Horror films evolve through time, but still get to heart of basic human fears, anxieties

By Hannah Schnettgoecke

Horror films are a staple of American culture – especially around Halloween.

The step from the era of “Dracula” and “Wolf Man” to today’s popular gore movies like “Hostel” and “Saw” has been a drastic one, but people of all ages are still drawn to theaters year after year to experience the shock and thrill of horror films.

Tim Newcomb, associate professor of English and Cinema Studies, said there is something satisfying, and also reassuring, about watching a horror film. People enjoy going through something terrifying and coming out safely on the other side, he said.

“You want the shocks and the jolts, but you also feel that the entire experience is going to be familiar and reassuring,” Newcomb said.

Newcomb said he is teaching a class this semester called Haunted Cinema, and his students are studying the slasher film “Nightmare on Elm Street.” Part of what the students look at is why people find horror movies so pleasurable.

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Sandra Camargo, adjunct assistant professor of Cinema Studies, said part of the pleasure of any film is the experience it offers. With horror films, the idea that you can vicariously experience something that you would never want to experience in real life is an important part of that pleasure, she added.

“It’s intense and people want intense experiences, and their real life doesn’t give it to them,” Camargo said.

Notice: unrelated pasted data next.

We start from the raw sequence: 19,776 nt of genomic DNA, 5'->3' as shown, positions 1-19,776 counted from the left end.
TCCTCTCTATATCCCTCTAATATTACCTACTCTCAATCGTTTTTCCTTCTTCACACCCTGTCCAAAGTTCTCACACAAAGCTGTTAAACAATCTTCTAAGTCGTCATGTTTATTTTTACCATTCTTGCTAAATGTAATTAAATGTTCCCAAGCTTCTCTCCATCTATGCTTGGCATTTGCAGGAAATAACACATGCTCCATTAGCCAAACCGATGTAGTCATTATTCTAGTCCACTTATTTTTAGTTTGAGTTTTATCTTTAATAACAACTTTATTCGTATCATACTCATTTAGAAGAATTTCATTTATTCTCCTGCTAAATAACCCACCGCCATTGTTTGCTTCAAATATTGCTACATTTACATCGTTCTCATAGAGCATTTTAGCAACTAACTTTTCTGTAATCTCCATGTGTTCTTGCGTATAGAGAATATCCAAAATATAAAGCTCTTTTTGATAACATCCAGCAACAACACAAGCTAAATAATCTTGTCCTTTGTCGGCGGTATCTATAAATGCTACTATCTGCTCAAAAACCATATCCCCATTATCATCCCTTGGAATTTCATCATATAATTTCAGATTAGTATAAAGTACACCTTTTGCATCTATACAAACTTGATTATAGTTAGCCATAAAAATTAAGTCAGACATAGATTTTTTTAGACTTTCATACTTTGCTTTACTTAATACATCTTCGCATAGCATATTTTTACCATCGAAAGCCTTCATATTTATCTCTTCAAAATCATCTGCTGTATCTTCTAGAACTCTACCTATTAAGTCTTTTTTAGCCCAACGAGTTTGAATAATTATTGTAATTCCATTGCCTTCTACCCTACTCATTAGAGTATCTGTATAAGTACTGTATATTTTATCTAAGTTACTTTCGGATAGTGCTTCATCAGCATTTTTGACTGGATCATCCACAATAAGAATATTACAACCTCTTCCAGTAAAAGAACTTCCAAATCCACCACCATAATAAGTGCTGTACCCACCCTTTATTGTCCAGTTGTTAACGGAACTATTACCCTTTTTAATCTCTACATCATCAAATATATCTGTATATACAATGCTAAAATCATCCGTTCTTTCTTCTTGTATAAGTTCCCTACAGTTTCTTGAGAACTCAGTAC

The evolution of the horror genre has brought about an era of increasingly gory films. Newcomb said there may be a tolerance built up to the milder horror films of the past, and that gory movies are actually becoming more reputable.

“If somebody goes back and watches a movie like ‘Halloween,’ it’s not scary,” Newcomb said.

He added that for horror films, everyone has a different threshold, or tipping point, where pleasurable discomfort turns into disgust.

Camargo said the “horror-porn” movies of today prey mostly on the feeling of helplessness. She said she finds the increasing realism of horror movies disturbing, and she prefers films that play on the human psyche.

“I always think that what you don’t see is scarier than what you do see … I like horror that preys on our anxieties rather than our digestions,” she said.

Andrew Banko, freshman in Engineering, said he enjoys both types.

“(I like) either psychological or really over-the-top gory, with ridiculous-looking puppets and stuff like that,” he said.

Banko added that he doesn’t just watch horror films around Halloween.

“It’s kind of a social thing … it’s fun to watch with your friends,” he said.

Camargo said horror films have a great influence over viewers. She added that in real life, people are usually afraid of whatever these movies tell them to be afraid of.

“Out of all genres, the horror film is the one that gets at our dark side,” Camargo added.